The sun had already gone down when we left the Environmental Change Institute and headed towards the Saïd Business School, where the Climate Forum was going to take place. It started with a keynote by Dipal Barua, the founder of BrightGreen Energy Foundation, detailing his initiative to make Bangladesh the first solar nation in the world. Afterwards, a very lively energy debate took place in which various speakers tried to define the role that renewables and carbon capture would play in our energy future. They spoke of a fundamental system failure (political and financial) which is making our path to a more secure energy future more challenging and complex. Finally, the 2degrees network presented its initiative on sharing best-practices to make companies more sustainable. After the last talk we enjoyed the nightlife of Oxford and went out for a burger, a beer or two and had long discussions about our impressions of the day’s happenings and our plans for the future.
o8. February. The second day started with an abstract and theoretical explanation from Prof. John Broome, the White’s Professor of Moral Philosophy, on why taking action in the fight against climate change is our duty as citizens. After such a stimulating introduction to the day, the conference program allowed everyone to choose to sit in on their favourite topics via presentations and panel discussions. A few highlights from Saturday’s program were the deep reflection around arts and climate change and the amazing creativity on how to represent this challenge.Connect4Climate offered some fresh perspectives on how to use the media to reach the climate issue and a heated debate fired up in the climate finance segment, with the panel speakers: Brett Scott, Journalist; Michael Liebreich, CEO Bloomberg New Energy Finance; Michael Obermayer, Managing Partner and Co-Founder of Fjord Capital.
“If you are not talking about an amount that is at least a billion then you are not talking about climate finance.”Michael Liebreich, CEO Bloomberg New Energy Finance.
“The way to deal with climate change is to bring people to act against their economic interests”, Nathan Koren, Co-Founder, Futurescraper.ttttttttttttttttttttt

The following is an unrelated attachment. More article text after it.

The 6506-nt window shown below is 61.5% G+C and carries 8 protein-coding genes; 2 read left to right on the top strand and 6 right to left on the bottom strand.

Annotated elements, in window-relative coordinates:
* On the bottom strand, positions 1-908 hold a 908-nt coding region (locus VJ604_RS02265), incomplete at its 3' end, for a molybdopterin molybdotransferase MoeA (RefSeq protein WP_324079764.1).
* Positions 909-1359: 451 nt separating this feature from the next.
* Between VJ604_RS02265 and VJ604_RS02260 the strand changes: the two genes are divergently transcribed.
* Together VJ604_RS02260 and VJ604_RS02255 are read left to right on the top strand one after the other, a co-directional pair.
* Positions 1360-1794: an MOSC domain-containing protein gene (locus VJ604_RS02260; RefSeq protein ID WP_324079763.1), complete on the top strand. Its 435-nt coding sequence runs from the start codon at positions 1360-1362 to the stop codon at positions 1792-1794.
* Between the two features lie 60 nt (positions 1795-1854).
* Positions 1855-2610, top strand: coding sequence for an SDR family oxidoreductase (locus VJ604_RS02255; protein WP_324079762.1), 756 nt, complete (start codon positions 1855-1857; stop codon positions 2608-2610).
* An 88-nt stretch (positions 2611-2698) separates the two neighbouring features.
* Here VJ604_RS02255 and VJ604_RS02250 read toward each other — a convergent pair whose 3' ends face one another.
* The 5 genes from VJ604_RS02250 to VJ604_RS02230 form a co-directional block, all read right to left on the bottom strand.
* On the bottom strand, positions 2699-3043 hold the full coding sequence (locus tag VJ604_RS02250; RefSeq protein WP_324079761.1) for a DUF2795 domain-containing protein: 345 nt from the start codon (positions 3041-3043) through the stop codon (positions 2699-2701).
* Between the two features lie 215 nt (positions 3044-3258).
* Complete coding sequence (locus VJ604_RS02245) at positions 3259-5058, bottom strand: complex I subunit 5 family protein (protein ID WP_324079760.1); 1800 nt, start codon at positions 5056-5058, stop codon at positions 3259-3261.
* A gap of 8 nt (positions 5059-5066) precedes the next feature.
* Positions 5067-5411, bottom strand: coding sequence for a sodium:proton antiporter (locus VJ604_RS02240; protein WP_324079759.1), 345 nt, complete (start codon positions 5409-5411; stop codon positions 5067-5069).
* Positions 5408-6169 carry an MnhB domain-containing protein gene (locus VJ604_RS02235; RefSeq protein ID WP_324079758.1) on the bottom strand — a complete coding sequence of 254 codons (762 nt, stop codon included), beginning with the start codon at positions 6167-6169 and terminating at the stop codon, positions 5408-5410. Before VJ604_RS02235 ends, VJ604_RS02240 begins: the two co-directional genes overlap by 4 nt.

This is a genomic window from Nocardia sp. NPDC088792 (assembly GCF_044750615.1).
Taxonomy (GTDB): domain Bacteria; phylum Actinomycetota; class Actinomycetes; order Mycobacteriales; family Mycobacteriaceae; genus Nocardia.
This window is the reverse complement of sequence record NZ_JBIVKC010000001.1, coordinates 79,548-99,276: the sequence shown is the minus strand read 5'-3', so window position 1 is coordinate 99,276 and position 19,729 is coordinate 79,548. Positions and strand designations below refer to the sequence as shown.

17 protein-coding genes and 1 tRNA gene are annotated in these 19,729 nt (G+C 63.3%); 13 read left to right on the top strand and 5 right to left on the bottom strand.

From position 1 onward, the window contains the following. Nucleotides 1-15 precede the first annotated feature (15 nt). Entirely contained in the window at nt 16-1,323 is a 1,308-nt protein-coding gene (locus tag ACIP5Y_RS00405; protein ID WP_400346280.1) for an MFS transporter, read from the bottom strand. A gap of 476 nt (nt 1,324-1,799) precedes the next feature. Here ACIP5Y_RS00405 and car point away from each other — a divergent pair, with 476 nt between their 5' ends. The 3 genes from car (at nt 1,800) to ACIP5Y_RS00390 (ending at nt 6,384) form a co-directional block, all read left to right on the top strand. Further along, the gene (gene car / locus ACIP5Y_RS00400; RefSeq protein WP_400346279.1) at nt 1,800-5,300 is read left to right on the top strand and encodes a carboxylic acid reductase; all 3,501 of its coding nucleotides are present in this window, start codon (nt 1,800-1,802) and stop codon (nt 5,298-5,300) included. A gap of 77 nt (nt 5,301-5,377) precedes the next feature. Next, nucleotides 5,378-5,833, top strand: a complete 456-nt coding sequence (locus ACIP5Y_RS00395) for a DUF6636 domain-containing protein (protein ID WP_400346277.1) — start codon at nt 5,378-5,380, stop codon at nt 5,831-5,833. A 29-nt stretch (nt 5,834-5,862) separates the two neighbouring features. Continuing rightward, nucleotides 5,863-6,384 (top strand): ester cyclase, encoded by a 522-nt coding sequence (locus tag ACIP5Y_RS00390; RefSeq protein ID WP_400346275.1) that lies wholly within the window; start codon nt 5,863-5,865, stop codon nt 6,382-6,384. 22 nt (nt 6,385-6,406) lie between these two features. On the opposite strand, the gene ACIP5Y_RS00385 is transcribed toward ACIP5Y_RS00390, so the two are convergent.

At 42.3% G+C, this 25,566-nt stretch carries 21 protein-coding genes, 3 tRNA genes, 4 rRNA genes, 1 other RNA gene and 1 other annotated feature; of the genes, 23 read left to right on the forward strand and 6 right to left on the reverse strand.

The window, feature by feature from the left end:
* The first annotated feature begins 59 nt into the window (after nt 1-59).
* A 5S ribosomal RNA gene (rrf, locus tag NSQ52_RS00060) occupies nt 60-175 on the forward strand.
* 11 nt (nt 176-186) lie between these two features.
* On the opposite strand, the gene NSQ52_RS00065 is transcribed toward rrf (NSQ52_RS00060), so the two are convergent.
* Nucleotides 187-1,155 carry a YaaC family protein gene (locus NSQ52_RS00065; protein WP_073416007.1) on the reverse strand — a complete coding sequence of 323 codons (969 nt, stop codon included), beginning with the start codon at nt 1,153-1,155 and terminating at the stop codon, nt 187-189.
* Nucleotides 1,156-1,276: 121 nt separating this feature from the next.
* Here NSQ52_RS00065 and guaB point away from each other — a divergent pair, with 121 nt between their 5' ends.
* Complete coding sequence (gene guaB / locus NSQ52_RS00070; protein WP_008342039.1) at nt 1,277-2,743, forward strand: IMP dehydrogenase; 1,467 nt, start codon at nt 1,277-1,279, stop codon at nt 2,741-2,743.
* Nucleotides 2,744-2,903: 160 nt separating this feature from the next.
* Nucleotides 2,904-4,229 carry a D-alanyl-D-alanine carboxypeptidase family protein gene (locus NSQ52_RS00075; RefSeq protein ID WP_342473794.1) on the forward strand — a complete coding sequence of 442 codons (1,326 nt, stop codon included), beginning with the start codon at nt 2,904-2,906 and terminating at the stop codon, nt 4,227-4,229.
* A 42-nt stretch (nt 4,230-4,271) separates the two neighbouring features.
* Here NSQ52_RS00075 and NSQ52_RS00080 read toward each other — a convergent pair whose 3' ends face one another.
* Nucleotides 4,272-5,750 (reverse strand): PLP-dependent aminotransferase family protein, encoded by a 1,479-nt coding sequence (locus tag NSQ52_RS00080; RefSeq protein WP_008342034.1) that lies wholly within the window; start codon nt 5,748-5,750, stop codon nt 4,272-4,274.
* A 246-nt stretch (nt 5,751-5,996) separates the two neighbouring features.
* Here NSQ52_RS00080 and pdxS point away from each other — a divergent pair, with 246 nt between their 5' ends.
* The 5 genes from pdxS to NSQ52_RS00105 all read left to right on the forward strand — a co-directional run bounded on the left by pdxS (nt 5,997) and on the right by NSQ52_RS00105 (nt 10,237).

“The overall media coverage of climate change or global warming is decreasing” James Painter, Head of Journalism Fellowship Programme, Reuters Institute.”
“A look at health and environmental consequences of satisfying demand with current food systems. Positive synergies between environmental and socio-economic feedbacks are essential.” Dr. John Ingram, Programme Leader, Oxford Environmental Change Institute.
During the lunch break we had some time to do sightseeing , enjoy some ancient English architecture and to also take in some Korean cuisine during some surprisingly sunny weather!
The final keynote speech was from Prof. Gordon Clark, Director of the Smith School of Environment and Enterprise about the governance of investment decision-making in the context of market volatility and long-term obligations. After this we were finally overwhelmed by a combination of little sleep, long days, and intense input of new ideas. We packed our stuff in our rented cars and drove loaded with impressions, exhausted but happy to be heading back to Norwich. To keep up the vibe of the conference on our way home, we continuously listened to the promotion CD we received from the Connect4Climate team of the World Bank. To suggest that everyone was happy that this was our only CD available to us in the car is questionable, but somehow the songs suited the theme of the whole weekend.
Written by: Rory Walshe, Anna Perez Catalah, Janto S. Hess, and Snaliah E.G. Mahal